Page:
There were many things I did not understand about the law when I did my law degree 20 years ago, and not just because I rarely attended lectures and had to use my boyfriend's notes in open-book exams to actually pass anything. (Sorry, Dad -- this is the real reason why I was never going to be Attorney-General as you had hoped.)
One thing that I struggled with is how judgmental the law is, and how one religion's values underpinned so much legislation. It's almost as though a bunch of Anglo-Saxon, middle-aged, Christian men got together centuries ago and decreed what was acceptable behaviour and then made it the law of the land. Oh wait, that's exactly what happened.
Of course, I agree with many laws that control citizens' actions, such as those about drink driving, murder and child abuse. But what I've never understood are many of the rules about what a person can and cannot do with their own body. The illegality of gay marriage, the very debatable laws surrounding abortion, legislation of euthanasia, suicide and prostitution; these things never made sense to me, because I always believed every adult should have the right to do what they want with their body, as long as they do not harm another person.
Because of my belief in body self-autonomy, I find the drama over Kim Kardashian's most recent 'nude' selfie totally bemusing. I simply do not understand what the big deal is about an adult publishing a photo of their body.
Have none of us ever seen a naked body? Not that Kardashian's photo is actually nudity. Most social media sites ban pictures of genitalia and female nipples (although men's bare chests seem to be considered not nude). So when someone like Kardashian posts a 'nude selfie' we (sadly) don't actually get to see the bits that would take the photo from a PG to an R 18+ rating.
I also suspect that, despite the public outcry, no one actually cares. Bette Midler might have tweeted "If Kim wants us to see a part of her we've never seen, she's gonna have to swallow the camera"; but only 50 percent of that tweet is Midler judging Kardashian's decision. The other 50 percent is Midler seeing an opportunity to say something funny that she thought a lot of people would agree with. The comment spoke more about what Midler wanted to gain from the situation, than it was a criticism. Kardashian herself noted that that is part of the motivation in people condemning her, as she pointed out in her response to Chloe Grace Moretz's tweet: "Let's all welcome @ChloeGMoretz to Twitter, since no one knows who she is."
I do not remotely agree that Kardashian's state of undress sends a message to young women, as Mortez claimed, that we do not "have so much more to offer than just our bodies." Why does seeing a naked Kardashian de-value her worth as a person? Why can't she post a picture that makes many people think of sex, whilst remaining a person worthy of respect? Is that not slut-shaming at its worst?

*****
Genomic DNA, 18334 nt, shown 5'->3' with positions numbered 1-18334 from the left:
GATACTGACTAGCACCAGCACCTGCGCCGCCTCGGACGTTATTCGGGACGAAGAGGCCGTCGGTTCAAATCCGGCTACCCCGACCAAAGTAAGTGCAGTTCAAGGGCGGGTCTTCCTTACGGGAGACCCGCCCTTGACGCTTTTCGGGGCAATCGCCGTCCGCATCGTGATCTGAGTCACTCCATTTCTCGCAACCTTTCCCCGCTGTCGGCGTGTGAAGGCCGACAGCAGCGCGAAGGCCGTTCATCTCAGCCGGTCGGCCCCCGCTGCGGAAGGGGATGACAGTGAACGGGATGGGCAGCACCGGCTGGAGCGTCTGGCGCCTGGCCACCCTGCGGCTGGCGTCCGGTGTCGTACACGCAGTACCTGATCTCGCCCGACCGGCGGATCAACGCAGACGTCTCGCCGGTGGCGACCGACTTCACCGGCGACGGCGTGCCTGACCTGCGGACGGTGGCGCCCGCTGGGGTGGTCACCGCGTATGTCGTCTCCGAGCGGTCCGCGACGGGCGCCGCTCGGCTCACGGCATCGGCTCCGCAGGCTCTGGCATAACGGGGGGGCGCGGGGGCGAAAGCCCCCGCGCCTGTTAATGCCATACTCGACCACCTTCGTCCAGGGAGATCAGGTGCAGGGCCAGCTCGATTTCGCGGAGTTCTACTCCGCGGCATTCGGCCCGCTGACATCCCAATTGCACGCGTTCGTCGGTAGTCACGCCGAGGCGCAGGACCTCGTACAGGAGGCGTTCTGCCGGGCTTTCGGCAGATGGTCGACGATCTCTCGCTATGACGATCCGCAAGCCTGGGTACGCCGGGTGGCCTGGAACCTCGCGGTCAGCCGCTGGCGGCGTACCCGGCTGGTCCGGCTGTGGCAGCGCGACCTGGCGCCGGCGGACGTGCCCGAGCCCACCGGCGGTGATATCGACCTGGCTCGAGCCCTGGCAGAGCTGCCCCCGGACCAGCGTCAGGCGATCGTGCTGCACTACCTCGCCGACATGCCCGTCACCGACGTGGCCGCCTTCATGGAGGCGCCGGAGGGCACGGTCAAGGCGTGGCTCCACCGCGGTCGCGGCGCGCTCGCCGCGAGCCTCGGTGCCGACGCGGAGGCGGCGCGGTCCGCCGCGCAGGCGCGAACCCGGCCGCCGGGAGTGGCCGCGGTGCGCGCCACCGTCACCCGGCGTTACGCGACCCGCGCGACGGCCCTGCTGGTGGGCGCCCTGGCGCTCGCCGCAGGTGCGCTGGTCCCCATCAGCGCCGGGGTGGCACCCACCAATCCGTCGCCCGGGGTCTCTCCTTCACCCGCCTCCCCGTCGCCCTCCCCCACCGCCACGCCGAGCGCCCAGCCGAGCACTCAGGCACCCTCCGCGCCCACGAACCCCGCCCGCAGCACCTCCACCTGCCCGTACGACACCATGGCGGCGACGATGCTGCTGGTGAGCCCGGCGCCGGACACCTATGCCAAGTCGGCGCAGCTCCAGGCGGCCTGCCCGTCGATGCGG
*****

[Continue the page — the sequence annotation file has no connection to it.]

Most of us know that Kardashian recently had a baby -- so do you know what I thought when I saw that picture? I thought, here's a woman who has just had a baby and who is proud of the toned body she once had and would like to get back at some stage. What is wrong with that? I would think the same thing if I had actually ever had a toned body (sigh).
It's also worth considering the notion that, just as we do not all need to be "beautiful" according to society's standards, we also do not all need to contribute in the same way. This is simply how Kardashian makes a living -- and she is certainly making hay while the sun shines.
I'm a fairly smart woman who has done a lot of things, but a global audience of 60 million would not follow a photographic play-by-play of my life, nor could I command millions of dollars by influencing people about products they should buy. But Kim Kardashian can.
Kardashian is certainly not the only person in the world who has made money from what she wears -- or does not wear. Just take a look at Instagram. Many big celebrities -- Jessica Alba, Kate Husdson, David Beckham and Justin Beiber, to name a few -- have accounts filled with pictures of them scantily dressed and/or in provocative poses. These individuals, no matter how skilled they are in their professions, would not have the high-profile careers (with product endorsements etc) if they were not extremely attractive, and if they did not regularly publicise their attractiveness in some way.
Kardashian contributes to society in a way that she may not realise. I am a woman of colour who, (even though I'm comfortable with what I see in the mirror, albeit more so before stuffing my face during the Christmas holidays than now), is not a conventional beauty and is part of a minority. So in a world where the media is dominated by fair-skinned people of a particular size, I love seeing Kim's sumptuous body shape and darker features. She is helping to make her type of beauty more accepted, and that matters to millions of women around the world.
So, let's bring the debate back from the 1950s to 2016 and allow Kimmy K to make her own choices about her body -- and I'll go back to working on increasing my Instagram followers from three of my relatives including my Mum, to 60 million.